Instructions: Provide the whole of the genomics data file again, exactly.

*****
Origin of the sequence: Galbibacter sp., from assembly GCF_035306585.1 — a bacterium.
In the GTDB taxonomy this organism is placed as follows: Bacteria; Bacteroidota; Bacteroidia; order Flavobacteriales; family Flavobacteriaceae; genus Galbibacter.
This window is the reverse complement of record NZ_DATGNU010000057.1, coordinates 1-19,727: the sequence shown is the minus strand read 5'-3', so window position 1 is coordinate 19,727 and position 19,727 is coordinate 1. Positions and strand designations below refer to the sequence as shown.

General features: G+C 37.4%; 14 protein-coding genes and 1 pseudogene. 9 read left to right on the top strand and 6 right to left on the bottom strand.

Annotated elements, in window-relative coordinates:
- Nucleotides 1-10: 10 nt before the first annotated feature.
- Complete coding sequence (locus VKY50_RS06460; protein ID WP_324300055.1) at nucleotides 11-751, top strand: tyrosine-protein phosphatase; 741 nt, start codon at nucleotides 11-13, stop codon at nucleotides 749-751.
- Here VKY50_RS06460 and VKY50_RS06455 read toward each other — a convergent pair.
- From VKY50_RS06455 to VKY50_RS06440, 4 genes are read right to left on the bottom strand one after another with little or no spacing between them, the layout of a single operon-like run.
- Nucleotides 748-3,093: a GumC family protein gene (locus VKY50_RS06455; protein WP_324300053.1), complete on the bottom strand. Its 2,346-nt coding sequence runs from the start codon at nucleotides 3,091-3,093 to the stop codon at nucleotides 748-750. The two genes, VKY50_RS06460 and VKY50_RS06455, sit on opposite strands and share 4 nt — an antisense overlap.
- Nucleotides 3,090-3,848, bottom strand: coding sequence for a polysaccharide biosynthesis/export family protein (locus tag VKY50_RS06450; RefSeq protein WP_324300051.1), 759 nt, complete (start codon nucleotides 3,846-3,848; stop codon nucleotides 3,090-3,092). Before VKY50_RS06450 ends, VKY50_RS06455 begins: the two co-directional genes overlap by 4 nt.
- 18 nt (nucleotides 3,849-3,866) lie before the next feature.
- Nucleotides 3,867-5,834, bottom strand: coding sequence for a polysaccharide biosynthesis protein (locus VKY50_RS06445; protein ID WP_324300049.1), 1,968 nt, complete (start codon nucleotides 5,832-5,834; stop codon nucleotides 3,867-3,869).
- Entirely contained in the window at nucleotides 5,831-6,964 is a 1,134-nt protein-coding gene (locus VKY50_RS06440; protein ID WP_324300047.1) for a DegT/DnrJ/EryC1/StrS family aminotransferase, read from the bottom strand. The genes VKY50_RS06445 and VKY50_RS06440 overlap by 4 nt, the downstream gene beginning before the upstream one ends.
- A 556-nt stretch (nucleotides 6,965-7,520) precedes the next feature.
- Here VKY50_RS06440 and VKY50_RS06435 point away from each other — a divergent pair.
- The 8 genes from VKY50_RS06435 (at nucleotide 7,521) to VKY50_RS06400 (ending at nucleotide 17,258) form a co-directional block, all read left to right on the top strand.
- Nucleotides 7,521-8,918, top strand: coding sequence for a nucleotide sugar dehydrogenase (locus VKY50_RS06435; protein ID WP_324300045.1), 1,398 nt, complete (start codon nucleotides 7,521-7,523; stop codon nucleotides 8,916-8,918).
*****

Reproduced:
Origin of the sequence: Galbibacter sp., from assembly GCF_035306585.1 — a bacterium.
In the GTDB taxonomy this organism is placed as follows: Bacteria; Bacteroidota; Bacteroidia; order Flavobacteriales; family Flavobacteriaceae; genus Galbibacter.
This window is the reverse complement of record NZ_DATGNU010000057.1, coordinates 1-19,727: the sequence shown is the minus strand read 5'-3', so window position 1 is coordinate 19,727 and position 19,727 is coordinate 1. Positions and strand designations below refer to the sequence as shown.

General features: G+C 37.4%; 14 protein-coding genes and 1 pseudogene. 9 read left to right on the top strand and 6 right to left on the bottom strand.

Annotated elements, in window-relative coordinates:
- Nucleotides 1-10: 10 nt before the first annotated feature.
- Complete coding sequence (locus VKY50_RS06460; protein ID WP_324300055.1) at nucleotides 11-751, top strand: tyrosine-protein phosphatase; 741 nt, start codon at nucleotides 11-13, stop codon at nucleotides 749-751.
- Here VKY50_RS06460 and VKY50_RS06455 read toward each other — a convergent pair.
- From VKY50_RS06455 to VKY50_RS06440, 4 genes are read right to left on the bottom strand one after another with little or no spacing between them, the layout of a single operon-like run.
- Nucleotides 748-3,093: a GumC family protein gene (locus VKY50_RS06455; protein WP_324300053.1), complete on the bottom strand. Its 2,346-nt coding sequence runs from the start codon at nucleotides 3,091-3,093 to the stop codon at nucleotides 748-750. The two genes, VKY50_RS06460 and VKY50_RS06455, sit on opposite strands and share 4 nt — an antisense overlap.
- Nucleotides 3,090-3,848, bottom strand: coding sequence for a polysaccharide biosynthesis/export family protein (locus tag VKY50_RS06450; RefSeq protein WP_324300051.1), 759 nt, complete (start codon nucleotides 3,846-3,848; stop codon nucleotides 3,090-3,092). Before VKY50_RS06450 ends, VKY50_RS06455 begins: the two co-directional genes overlap by 4 nt.
- 18 nt (nucleotides 3,849-3,866) lie before the next feature.
- Nucleotides 3,867-5,834, bottom strand: coding sequence for a polysaccharide biosynthesis protein (locus VKY50_RS06445; protein ID WP_324300049.1), 1,968 nt, complete (start codon nucleotides 5,832-5,834; stop codon nucleotides 3,867-3,869).
- Entirely contained in the window at nucleotides 5,831-6,964 is a 1,134-nt protein-coding gene (locus VKY50_RS06440; protein ID WP_324300047.1) for a DegT/DnrJ/EryC1/StrS family aminotransferase, read from the bottom strand. The genes VKY50_RS06445 and VKY50_RS06440 overlap by 4 nt, the downstream gene beginning before the upstream one ends.
- A 556-nt stretch (nucleotides 6,965-7,520) precedes the next feature.
- Here VKY50_RS06440 and VKY50_RS06435 point away from each other — a divergent pair.
- The 8 genes from VKY50_RS06435 (at nucleotide 7,521) to VKY50_RS06400 (ending at nucleotide 17,258) form a co-directional block, all read left to right on the top strand.
- Nucleotides 7,521-8,918, top strand: coding sequence for a nucleotide sugar dehydrogenase (locus VKY50_RS06435; protein ID WP_324300045.1), 1,398 nt, complete (start codon nucleotides 7,521-7,523; stop codon nucleotides 8,916-8,918).